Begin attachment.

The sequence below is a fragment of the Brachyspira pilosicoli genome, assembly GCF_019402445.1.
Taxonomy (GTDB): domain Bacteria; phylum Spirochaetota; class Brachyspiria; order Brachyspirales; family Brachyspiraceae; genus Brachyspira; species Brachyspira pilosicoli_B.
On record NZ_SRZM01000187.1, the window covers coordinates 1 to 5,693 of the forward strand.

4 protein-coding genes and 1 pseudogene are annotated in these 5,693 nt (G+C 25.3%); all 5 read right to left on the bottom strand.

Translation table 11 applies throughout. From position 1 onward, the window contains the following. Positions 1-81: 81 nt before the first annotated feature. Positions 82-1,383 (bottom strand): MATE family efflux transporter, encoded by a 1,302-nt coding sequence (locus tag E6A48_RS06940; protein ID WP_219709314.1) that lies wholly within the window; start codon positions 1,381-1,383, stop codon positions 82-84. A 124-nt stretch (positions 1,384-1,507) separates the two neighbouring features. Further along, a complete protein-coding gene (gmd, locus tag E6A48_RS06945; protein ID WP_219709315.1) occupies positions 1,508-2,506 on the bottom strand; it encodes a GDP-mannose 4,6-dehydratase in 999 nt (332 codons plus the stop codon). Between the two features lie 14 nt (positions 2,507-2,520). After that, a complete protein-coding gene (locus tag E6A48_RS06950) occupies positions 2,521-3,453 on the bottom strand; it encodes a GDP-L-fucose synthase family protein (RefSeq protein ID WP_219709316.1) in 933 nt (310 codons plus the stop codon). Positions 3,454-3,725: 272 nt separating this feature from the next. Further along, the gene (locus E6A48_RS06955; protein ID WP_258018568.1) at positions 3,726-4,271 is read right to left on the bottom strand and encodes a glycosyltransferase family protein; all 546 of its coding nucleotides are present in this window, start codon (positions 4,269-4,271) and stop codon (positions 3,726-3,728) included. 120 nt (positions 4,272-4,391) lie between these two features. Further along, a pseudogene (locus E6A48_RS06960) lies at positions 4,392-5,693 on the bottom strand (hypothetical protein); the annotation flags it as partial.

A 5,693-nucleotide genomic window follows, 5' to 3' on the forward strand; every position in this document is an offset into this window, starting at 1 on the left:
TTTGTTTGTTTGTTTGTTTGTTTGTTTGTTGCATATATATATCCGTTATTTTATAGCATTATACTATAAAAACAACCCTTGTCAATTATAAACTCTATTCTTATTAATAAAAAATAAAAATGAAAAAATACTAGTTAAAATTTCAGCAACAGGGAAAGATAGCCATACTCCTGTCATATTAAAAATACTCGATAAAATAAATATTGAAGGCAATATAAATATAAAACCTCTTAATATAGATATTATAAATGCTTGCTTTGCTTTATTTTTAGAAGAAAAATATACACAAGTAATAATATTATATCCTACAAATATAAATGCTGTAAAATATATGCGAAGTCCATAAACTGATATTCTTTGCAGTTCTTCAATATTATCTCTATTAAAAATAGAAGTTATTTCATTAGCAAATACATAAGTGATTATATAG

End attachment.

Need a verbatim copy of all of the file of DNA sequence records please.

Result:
The sequence below is a fragment of the Brachyspira pilosicoli genome, assembly GCF_019402445.1.
Taxonomy (GTDB): domain Bacteria; phylum Spirochaetota; class Brachyspiria; order Brachyspirales; family Brachyspiraceae; genus Brachyspira; species Brachyspira pilosicoli_B.
On record NZ_SRZM01000187.1, the window covers coordinates 1 to 5,693 of the forward strand.

4 protein-coding genes and 1 pseudogene are annotated in these 5,693 nt (G+C 25.3%); all 5 read right to left on the bottom strand.

Translation table 11 applies throughout. From position 1 onward, the window contains the following. Positions 1-81: 81 nt before the first annotated feature. Positions 82-1,383 (bottom strand): MATE family efflux transporter, encoded by a 1,302-nt coding sequence (locus tag E6A48_RS06940; protein ID WP_219709314.1) that lies wholly within the window; start codon positions 1,381-1,383, stop codon positions 82-84. A 124-nt stretch (positions 1,384-1,507) separates the two neighbouring features. Further along, a complete protein-coding gene (gmd, locus tag E6A48_RS06945; protein ID WP_219709315.1) occupies positions 1,508-2,506 on the bottom strand; it encodes a GDP-mannose 4,6-dehydratase in 999 nt (332 codons plus the stop codon). Between the two features lie 14 nt (positions 2,507-2,520). After that, a complete protein-coding gene (locus tag E6A48_RS06950) occupies positions 2,521-3,453 on the bottom strand; it encodes a GDP-L-fucose synthase family protein (RefSeq protein ID WP_219709316.1) in 933 nt (310 codons plus the stop codon). Positions 3,454-3,725: 272 nt separating this feature from the next. Further along, the gene (locus E6A48_RS06955; protein ID WP_258018568.1) at positions 3,726-4,271 is read right to left on the bottom strand and encodes a glycosyltransferase family protein; all 546 of its coding nucleotides are present in this window, start codon (positions 4,269-4,271) and stop codon (positions 3,726-3,728) included. 120 nt (positions 4,272-4,391) lie between these two features. Further along, a pseudogene (locus E6A48_RS06960) lies at positions 4,392-5,693 on the bottom strand (hypothetical protein); the annotation flags it as partial.

A 5,693-nucleotide genomic window follows, 5' to 3' on the forward strand; every position in this document is an offset into this window, starting at 1 on the left:
TTTGTTTGTTTGTTTGTTTGTTTGTTTGTTGCATATATATATCCGTTATTTTATAGCATTATACTATAAAAACAACCCTTGTCAATTATAAACTCTATTCTTATTAATAAAAAATAAAAATGAAAAAATACTAGTTAAAATTTCAGCAACAGGGAAAGATAGCCATACTCCTGTCATATTAAAAATACTCGATAAAATAAATATTGAAGGCAATATAAATATAAAACCTCTTAATATAGATATTATAAATGCTTGCTTTGCTTTATTTTTAGAAGAAAAATATACACAAGTAATAATATTATATCCTACAAATATAAATGCTGTAAAATATATGCGAAGTCCATAAACTGATATTCTTTGCAGTTCTTCAATATTATCTCTATTAAAAATAGAAGTTATTTCATTAGCAAATACATAAGTGATTATATAG